Look for one that exists already -
One of the best developments in hiking and backpacking that we've seen so far are the Leave No Trace principles. They tout intelligent camping, attention to the environment, and preservation of delicate wildlife. How is this relevant you ask? Well, 90% of the Leave No Trace principals refer to your camping site selection.
The White Mountains are rugged and tough, but are also fragile. Plant life at or near summits is delicate and a single night being trampled under foot could easily kill the flora in a 200 ft.² area. The first thing you should always do when searching for a suitable campsite is ironically the easiest: look for a site that already exists. By using an existing site, you minimize the impact on areas untouched. Existing sites typically offer an area large enough to set up a decent sized tent, with enough space left over to set up a camp chair or two for relaxation before sleep time.
Another important thing to look for is an existing fire ring (only if you plan to make a fire, though). Fires are one of the biggest detriments to the environment, even aside from the Smokey the Bear warnings. By lighting a campfire on virgin ground, you destroy existing flora, damage the soil beneath the fire, and introduce toxins to the earth. The ground under a fire takes years to recover, so using an existing ring makes all the difference. And remember, use only dead wood lying on the ground – never cut a living tree for firewood (it won't light anyway!).
Once you've found the perfect site, check your topo map (you did bring your topo map, didn't you?) for nearby water. A good campsite should be close, but not too close, to water. The rule of thumb is to be at least 200 feet from any water source or trail. By camping close to a water source, you get the convenience of a light pack (you don't have to carry all that water), which can make all the difference between a good hike and a dangerous one.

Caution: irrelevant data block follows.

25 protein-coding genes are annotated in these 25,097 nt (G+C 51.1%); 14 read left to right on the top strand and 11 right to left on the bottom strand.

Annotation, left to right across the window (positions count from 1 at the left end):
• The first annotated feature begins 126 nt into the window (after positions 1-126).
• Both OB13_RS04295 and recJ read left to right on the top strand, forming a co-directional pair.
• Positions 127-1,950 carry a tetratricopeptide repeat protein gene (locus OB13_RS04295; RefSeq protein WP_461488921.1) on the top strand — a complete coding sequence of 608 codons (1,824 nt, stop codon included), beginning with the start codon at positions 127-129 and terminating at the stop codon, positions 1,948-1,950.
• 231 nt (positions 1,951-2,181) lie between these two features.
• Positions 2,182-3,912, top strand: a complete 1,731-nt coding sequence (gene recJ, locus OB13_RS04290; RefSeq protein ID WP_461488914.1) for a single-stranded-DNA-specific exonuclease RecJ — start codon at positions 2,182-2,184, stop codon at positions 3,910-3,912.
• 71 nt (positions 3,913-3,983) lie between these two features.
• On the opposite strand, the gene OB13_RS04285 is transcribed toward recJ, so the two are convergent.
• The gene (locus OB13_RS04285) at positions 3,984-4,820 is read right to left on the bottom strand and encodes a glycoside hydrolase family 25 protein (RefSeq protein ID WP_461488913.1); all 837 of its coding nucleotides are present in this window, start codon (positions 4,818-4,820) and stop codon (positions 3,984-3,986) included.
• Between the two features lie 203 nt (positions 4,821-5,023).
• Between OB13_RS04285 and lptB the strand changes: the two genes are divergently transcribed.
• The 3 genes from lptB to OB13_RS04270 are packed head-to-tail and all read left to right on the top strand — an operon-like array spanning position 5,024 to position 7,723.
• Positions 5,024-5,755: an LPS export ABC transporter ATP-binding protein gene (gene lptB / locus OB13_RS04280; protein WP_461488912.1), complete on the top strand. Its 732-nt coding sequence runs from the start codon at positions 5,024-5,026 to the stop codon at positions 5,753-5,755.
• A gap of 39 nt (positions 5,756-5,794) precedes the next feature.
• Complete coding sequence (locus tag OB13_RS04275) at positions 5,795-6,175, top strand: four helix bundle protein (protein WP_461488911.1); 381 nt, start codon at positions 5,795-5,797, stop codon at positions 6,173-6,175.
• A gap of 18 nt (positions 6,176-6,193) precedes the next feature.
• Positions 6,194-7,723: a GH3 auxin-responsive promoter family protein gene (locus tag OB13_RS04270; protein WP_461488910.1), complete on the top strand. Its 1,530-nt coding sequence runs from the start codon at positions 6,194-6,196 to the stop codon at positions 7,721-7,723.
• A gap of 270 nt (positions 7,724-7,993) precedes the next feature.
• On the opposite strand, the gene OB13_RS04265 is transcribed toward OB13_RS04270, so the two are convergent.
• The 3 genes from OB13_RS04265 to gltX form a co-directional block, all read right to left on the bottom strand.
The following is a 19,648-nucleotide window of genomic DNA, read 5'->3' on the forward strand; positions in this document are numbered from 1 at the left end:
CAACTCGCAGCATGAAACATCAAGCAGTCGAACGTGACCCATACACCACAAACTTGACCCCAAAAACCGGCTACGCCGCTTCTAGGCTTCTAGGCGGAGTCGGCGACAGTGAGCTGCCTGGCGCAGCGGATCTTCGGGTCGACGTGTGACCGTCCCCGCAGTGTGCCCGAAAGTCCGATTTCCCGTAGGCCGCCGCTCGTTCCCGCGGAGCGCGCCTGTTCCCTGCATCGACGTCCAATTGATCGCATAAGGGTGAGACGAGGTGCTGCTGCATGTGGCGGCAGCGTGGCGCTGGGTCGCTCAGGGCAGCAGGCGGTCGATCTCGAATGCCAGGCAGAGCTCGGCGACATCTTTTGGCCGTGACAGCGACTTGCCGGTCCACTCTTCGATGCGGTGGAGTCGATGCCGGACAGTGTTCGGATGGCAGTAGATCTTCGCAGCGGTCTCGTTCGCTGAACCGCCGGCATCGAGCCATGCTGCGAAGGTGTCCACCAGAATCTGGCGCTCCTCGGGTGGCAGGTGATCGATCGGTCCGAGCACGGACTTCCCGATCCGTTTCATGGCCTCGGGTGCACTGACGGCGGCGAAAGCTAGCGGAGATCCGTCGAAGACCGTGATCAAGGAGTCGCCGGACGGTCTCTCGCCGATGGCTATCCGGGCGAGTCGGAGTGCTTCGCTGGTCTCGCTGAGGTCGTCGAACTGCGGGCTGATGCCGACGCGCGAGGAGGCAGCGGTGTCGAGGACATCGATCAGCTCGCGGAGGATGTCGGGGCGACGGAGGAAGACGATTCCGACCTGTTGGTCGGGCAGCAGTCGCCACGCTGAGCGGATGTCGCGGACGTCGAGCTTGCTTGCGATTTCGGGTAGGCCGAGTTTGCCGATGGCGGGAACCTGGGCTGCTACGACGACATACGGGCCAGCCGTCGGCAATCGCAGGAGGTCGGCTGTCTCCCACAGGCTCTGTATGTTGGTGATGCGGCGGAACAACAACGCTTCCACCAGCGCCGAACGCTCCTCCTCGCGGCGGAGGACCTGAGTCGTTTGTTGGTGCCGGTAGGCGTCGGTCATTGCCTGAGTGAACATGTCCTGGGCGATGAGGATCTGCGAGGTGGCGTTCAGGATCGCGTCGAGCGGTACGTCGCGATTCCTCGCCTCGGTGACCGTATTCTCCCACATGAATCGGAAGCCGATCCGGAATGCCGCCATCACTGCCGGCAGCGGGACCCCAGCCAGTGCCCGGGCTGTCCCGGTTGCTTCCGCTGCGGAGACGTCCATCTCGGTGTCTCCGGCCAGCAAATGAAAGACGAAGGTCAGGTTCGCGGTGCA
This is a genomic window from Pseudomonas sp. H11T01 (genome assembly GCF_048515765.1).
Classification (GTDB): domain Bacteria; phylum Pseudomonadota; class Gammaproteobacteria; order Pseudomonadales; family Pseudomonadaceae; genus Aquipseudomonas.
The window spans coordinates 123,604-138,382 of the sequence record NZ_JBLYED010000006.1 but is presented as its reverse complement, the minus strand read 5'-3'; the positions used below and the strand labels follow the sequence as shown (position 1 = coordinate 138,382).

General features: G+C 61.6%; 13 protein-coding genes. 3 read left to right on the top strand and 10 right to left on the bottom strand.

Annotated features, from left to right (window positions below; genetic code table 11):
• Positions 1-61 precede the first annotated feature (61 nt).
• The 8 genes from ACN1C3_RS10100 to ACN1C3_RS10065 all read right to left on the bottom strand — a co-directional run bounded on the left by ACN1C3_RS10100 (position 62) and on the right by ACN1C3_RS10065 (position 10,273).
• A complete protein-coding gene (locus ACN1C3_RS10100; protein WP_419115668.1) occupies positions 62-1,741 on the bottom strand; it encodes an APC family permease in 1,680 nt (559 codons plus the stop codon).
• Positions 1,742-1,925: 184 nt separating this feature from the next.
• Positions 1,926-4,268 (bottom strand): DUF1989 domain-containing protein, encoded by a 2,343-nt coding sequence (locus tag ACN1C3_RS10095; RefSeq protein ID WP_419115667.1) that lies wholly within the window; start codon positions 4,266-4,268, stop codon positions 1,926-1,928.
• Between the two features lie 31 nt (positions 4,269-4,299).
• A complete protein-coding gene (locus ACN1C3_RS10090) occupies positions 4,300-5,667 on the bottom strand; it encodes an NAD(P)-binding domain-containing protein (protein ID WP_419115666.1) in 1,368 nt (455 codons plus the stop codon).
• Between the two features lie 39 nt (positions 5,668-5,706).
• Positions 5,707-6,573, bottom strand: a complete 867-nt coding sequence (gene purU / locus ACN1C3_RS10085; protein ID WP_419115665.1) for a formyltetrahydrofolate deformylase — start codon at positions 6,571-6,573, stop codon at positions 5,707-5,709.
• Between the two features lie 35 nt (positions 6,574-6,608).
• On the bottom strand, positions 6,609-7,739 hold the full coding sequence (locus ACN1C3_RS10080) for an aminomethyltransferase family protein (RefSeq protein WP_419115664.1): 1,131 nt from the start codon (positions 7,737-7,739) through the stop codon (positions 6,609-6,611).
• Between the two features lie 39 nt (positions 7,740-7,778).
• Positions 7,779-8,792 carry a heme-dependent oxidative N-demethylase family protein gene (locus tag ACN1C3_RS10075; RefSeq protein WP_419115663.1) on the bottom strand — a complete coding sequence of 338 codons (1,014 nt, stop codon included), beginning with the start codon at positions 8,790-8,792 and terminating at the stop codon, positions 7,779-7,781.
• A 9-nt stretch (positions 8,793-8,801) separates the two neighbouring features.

Other things you may wish to consider:
- Avoid camping beneath the tallest trees. Weather changes quickly in NH, and camping beneath tall trees during a storm is, well, not smart.
- Be sure there's enough room for you and whoever might be camping with you. Large sites are tough to find, so you may want to break up your group into two or more sites.
- Look for trees with suitable branches for hanging your food. There are bears in NH, and they act a little like Yogi. You got food, they want food.
What if no sites exist?
If you find yourself in a situation where no sites currently exist, you will need to find the best available. Begin by looking for a spot that is large enough and has the fewest ground level plants possible. Spots between evergreen trees are usually good, as they typically drop a ton of needles that are nice to sleep on, and have already limited the growth of plant life. Remember to look for a site at least 200 feet from water and trails, and keep in mind the list of "Other Things To Consider" above.
If you have questions about this or any other How To article, feel free to contact us:
For the Leave No Trace Principals visit: http://www.or.blm.gov/EE/LNT/six.htm
To visit the Leave No Trace Homepage, go to: http://www.lnt.org
To get the Leave No Trace book for yourself, visit our books page.